The holiday season is in full swing! In order to celebrate the festivities and keep everyone safe and healthy, it’s important to keep our pets’ care and well-being top of mind.

Here are some important safety tips to remember this holiday season to ensure it is merry and bright for all members of your family.

Keep the goodies on the table.

We all love latkes a lot-ke and candy gelt is always a classic – but you can make your challah-days extra happy by keeping treats like these away from your pets! Many foods on any holiday table can be toxic to animals, including chocolate, onions, garlic, raisins, sage, artificial sweeteners, and alcoholic beverages. Likewise, fried foods can be hard for animals to digest, leading to stomach upset. Meats like turkey and ham also contain sharp bones and fatty pieces that can cause unexpected ER visits due to abdominal obstructions or potentially serious illnesses like pancreatitis.

So, keep the holiday feasts to yourself and other loved humans, and continue to monitor unattended dishes for sneaky scamps seeking a snack. Also, make sure those stockings are hung back by the fire with care and that trash is tied up and out of the way of curious noses looking for scraps, wrappers, and other discarded food waste.

Click here for other foods that may be harmful or toxic to companion animals. If you suspect your pet has eaten a harmful food or substance, note the amount and contact your veterinarian or call the ASPCA Animal Poison Control Center at 888.426.4435.

Prevent a decorating disaster.

While holiday décor can make our human hearts sing and fill our homes with joy, make sure that your festive embellishments are not a danger to your animal residents! Many plants – such as poinsettias, mistletoe, holly berries, and amaryllis – should stay out of reach of pets. If live trees are included in your decorating style, keep their bases covered, as tree water with sap can prove toxic to animals who may not see it as any different from what’s in their own bowl. Experts also suggest bringing your tree into your house and keeping it in a different room for a day or two before introducing it to your pet. This process discourages unwanted marking behaviors by giving the tree time to smell more like your pet’s environment.

If you celebrate with menorah, kinara, advent, or other holiday candles, make sure that all pets, including any avian friends, are safe, sound, and secure before lighting to prevent injuries and fire. Tinsel, small hooks from decked halls, low-hanging ornaments, and even gifts can also be tempting to chew or swallow. Make sure your pet’s areas are free of hazards and ready for unincumbered holiday play!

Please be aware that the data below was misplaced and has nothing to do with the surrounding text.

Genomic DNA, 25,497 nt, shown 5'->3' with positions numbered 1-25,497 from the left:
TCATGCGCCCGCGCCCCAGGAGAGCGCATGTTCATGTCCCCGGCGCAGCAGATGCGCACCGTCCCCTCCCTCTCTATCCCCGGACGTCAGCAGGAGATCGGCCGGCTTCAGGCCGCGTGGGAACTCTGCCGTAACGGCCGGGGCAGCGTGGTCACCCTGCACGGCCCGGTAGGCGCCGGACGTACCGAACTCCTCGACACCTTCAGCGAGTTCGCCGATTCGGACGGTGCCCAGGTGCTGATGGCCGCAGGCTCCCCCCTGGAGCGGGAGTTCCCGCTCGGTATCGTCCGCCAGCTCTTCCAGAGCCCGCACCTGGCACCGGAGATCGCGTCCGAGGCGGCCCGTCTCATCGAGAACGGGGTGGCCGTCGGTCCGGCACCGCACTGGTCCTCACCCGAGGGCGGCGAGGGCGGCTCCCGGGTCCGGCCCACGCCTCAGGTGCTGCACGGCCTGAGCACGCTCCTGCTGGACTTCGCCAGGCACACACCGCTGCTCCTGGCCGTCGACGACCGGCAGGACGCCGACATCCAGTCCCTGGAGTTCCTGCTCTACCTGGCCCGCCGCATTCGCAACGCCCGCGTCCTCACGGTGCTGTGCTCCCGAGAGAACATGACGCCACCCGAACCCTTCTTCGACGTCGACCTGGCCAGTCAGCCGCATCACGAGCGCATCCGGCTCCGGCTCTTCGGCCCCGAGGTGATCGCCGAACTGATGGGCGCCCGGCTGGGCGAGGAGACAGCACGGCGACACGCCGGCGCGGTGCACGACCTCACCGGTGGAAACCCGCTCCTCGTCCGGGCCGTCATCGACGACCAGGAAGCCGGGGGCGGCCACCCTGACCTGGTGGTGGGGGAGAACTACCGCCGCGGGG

There’s no place like home for the holidays.

If you’re hosting the holidays in your own home, remember that this time of year can be stressful for our pets too. Meeting new people and having a house full of folks and strange sounds can cause our animals to feel anxious and overstimulated. Always be an advocate for your pet around children, other animals, and during introductions. Additionally, give your pet breaks by making sure they have a quiet, private space away from the activity that they can retreat to when needed (and maybe where you can join them if you need some down time, too!). Click here for additional ways to help relieve your pet’s stress and support their comfort during the holidays and year-round.

Additionally, with people coming in and out of the house throughout the day, there is a higher likelihood during the holidays of your pet darting out the door in a flash! Animals can also easily be frightened by celebratory noises, like cheers and fireworks erupting at midnight on New Year’s Eve. Keep an eye on your pet and consider kenneling them or keeping them in a closed room until the whole party has arrived (or the get-together has ended). Very anxious pets may also benefit from fewer (or no) guests, as well as prescription medication and other calming options, like pressure shirts and wraps.

Finally, be sure your pet has updated identification tags and a microchip ID in case of a mad dash. This will keep them safe and give anyone who finds them the best chance of locating you. With crowds, it’s always best to leave our smallest friends, like hamsters or guinea pigs, safely in their enclosures in a quiet room.

Over the river and through the woods.

Bringing your animal friend with you to the celebration? Prepare your pet for the trip by packing their medications, food, and favorite toys. If you’re driving to your destination, it’s important to safely restrain animals whenever your vehicle is moving in case of an accident. Likewise, you should always avoid leaving your pet in an unattended car, even for a short period of time. Travel crates, familiar blankets, and lots of loving reassurance can help reduce travel anxiety for your furry passenger.

If you’ll be boarding this holiday season, make sure your pet is up to date on all vaccinations and preventative care in order to safeguard against illnesses that can easily spread. This winter, there is a new canine upper respiratory disease going around, and veterinarians are recommending that people only take their pups to places (i.e., boarding facilities, veterinary clinics, dog parks) where vaccines are required. Read here for more tips from the League on protecting your dog (and other dogs) from this recent illness.

With a bit of careful forethought, the holiday season can be fun and safe for everyone, including our beloved animal friends. From our Dumb Friends League family to yours, we wish you a warm, happy, and very healthy holiday season!

Are you interested in giving an animal the GIFT OF HOME for the holidays? Until December 31, our three shelters are offering 50% off adoption fees for any adult cat or dog (1 year+). Share comfort and joy this year with your new best friend!